On Tuesday, the Federal Government issued six counts of money laundering and other financial crimes against the former chairman of DAAR Communications Raymond Dokpesi.

Raymond Dokpesi

Mr. Dokpesi has been detained for his involvement in the $2 billion arms contract scandal which has sent shockwaves through the highest echelons of the Nigerian government. 

It will be recalled that SaharaReporters first broke the news that Mr. Dokpesi was arrested the same day as the former National Security Adviser (NSA) Sambo Dasuki on December 1st. Since that date, Mr. Dokpesi, Mr. Dasuki, and former members of Mr. Dasukis staff have been detained by Nigerian law enforcement authorities. Sources speaking with the media say that Mr. Dokpesi has received more than N10 billion from the office of the former NSA Dasuki.

His company, DAAR Holding and Investment Limited, was charged alongside him in the suit.  The FG claimed that the funds Mr. Dokpesi accepted represented a breach of the provisions of the Money Laundering Act, the EFCC ACT, and the Public Procurement Act.

It will be recalled that Africa Independent Television (AIT), under the ownership of DAAR Communications, was criticized for creating and broadcasting disparaging films against then presidential candidate Muhammadu Buhari and later against major APC donor, Bola Tinubu. Mr. Tinubu, who has been the subject of a series of exposes by SaharaReporters, used the Nigerian courts to prevent the film about him from airing. At the time, critics of AIT accused the television station and Mr. Dokpesi of working with the Goodluck Jonathan administration and being biased against the APC.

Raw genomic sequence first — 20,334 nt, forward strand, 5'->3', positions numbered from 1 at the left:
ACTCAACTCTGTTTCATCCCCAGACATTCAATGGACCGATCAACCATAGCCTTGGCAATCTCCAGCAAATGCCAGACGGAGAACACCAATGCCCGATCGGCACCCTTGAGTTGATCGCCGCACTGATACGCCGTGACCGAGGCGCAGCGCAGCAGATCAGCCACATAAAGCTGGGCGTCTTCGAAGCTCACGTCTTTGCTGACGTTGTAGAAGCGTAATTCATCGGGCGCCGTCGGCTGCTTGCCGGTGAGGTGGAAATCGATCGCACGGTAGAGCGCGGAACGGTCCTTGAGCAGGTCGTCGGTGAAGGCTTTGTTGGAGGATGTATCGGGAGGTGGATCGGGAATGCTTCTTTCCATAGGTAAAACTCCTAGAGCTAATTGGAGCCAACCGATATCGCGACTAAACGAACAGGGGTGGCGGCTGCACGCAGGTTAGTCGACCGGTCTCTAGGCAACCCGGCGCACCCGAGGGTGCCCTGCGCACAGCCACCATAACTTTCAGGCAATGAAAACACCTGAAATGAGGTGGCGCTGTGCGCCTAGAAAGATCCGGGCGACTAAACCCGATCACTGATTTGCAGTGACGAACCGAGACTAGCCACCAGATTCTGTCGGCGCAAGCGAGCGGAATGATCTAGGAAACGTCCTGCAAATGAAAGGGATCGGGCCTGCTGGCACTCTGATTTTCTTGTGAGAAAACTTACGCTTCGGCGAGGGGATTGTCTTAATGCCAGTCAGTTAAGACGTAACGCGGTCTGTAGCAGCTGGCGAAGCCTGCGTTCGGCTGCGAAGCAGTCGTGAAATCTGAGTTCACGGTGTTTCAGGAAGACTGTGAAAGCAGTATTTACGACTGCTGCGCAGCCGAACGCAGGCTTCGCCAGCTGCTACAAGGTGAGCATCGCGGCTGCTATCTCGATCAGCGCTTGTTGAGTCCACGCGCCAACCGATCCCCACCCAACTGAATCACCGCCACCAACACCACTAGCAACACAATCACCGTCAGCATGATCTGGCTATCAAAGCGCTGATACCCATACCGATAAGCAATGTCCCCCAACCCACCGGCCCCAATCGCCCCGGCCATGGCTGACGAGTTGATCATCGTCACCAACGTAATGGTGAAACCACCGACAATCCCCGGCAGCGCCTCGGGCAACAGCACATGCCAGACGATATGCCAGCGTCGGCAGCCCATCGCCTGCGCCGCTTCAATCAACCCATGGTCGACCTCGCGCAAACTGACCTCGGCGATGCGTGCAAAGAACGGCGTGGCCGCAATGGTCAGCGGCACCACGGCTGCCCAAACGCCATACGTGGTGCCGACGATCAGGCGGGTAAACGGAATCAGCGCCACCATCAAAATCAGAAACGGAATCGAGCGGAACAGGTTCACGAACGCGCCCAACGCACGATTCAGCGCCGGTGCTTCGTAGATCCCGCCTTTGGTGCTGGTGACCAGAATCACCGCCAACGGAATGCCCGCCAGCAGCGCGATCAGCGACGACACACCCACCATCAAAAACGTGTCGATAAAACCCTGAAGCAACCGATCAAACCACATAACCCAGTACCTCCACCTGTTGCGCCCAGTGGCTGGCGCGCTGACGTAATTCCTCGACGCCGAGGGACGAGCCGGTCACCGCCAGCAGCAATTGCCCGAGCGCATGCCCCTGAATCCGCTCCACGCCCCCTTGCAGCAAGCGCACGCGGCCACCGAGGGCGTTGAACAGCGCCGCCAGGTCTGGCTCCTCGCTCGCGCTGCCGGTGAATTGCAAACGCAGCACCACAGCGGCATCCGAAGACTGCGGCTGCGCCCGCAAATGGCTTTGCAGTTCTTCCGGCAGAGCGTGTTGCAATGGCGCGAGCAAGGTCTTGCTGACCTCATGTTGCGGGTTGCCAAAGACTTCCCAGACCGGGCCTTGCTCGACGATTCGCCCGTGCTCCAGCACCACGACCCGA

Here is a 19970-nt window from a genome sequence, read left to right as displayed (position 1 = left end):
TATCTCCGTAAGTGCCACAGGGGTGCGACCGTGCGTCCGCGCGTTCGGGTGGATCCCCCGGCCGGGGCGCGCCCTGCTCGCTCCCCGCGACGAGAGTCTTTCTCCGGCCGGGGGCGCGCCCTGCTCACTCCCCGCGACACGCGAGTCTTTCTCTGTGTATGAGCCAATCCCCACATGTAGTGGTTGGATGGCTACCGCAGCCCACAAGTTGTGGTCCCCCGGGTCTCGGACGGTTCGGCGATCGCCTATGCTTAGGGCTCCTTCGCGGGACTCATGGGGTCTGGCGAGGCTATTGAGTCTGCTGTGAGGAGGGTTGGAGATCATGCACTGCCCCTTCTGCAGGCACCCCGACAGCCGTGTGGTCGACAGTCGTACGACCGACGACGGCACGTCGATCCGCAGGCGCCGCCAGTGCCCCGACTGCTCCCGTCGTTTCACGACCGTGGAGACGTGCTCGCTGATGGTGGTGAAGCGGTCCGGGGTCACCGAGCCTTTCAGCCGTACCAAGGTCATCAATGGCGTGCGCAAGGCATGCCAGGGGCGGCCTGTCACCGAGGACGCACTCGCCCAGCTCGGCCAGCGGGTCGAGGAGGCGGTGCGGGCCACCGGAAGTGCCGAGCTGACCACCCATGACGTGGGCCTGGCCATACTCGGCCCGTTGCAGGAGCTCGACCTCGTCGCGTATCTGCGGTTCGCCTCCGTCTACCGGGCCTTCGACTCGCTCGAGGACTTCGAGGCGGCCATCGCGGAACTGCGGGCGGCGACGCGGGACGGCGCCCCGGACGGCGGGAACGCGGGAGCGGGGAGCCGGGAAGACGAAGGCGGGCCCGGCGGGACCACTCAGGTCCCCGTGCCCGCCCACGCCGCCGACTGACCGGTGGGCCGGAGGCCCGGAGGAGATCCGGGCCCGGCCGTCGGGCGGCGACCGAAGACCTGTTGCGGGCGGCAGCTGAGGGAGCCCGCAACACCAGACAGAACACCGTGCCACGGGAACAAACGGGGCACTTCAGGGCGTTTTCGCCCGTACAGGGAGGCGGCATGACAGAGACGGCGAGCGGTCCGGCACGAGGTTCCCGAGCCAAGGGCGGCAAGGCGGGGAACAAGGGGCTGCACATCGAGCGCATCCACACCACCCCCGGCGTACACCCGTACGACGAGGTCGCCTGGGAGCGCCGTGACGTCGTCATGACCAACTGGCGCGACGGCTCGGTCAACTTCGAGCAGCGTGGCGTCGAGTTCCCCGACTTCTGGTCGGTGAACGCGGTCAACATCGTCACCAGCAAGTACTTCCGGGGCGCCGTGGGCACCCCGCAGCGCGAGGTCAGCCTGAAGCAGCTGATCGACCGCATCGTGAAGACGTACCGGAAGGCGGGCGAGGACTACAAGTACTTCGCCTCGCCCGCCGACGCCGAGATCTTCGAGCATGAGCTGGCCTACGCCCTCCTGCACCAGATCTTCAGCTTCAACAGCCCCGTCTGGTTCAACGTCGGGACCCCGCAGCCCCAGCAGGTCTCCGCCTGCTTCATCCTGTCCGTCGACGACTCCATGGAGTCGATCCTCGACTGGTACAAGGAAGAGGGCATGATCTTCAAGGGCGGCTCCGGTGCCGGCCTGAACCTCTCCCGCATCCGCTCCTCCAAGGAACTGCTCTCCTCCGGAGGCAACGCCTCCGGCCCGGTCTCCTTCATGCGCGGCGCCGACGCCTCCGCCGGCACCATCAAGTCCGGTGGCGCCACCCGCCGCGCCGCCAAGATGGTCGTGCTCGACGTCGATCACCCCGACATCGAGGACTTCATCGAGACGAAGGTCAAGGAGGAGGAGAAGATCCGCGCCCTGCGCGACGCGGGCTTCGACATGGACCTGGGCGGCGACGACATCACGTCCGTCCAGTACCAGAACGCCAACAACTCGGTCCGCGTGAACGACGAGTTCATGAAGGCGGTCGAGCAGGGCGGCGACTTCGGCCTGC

Before a judge could even be assigned to his trial, Mr. Dokpesi begged Justice Gabriel Kolawole to protect him from the EFCC claiming the group had violated his rights. In his application, dated December 3rd, he claimed that he was held at the EFCC headquarters in Abuja for 48 hours without being informed of the charges against him. Femi Falana, a well known human rights and constitutional lawyer in Nigeria, issued statements to the media that the constitutional and human rights of Mr. Dokpesi and others have not been violated since being remanded into custody.

Mr. Dokpesi’s counsel, Mike Ozehkome, pleaded that the court grants his client bail under “ordinary circumstances”. He argued that his client lacked a criminal record and, therefore, was not a flight risk.

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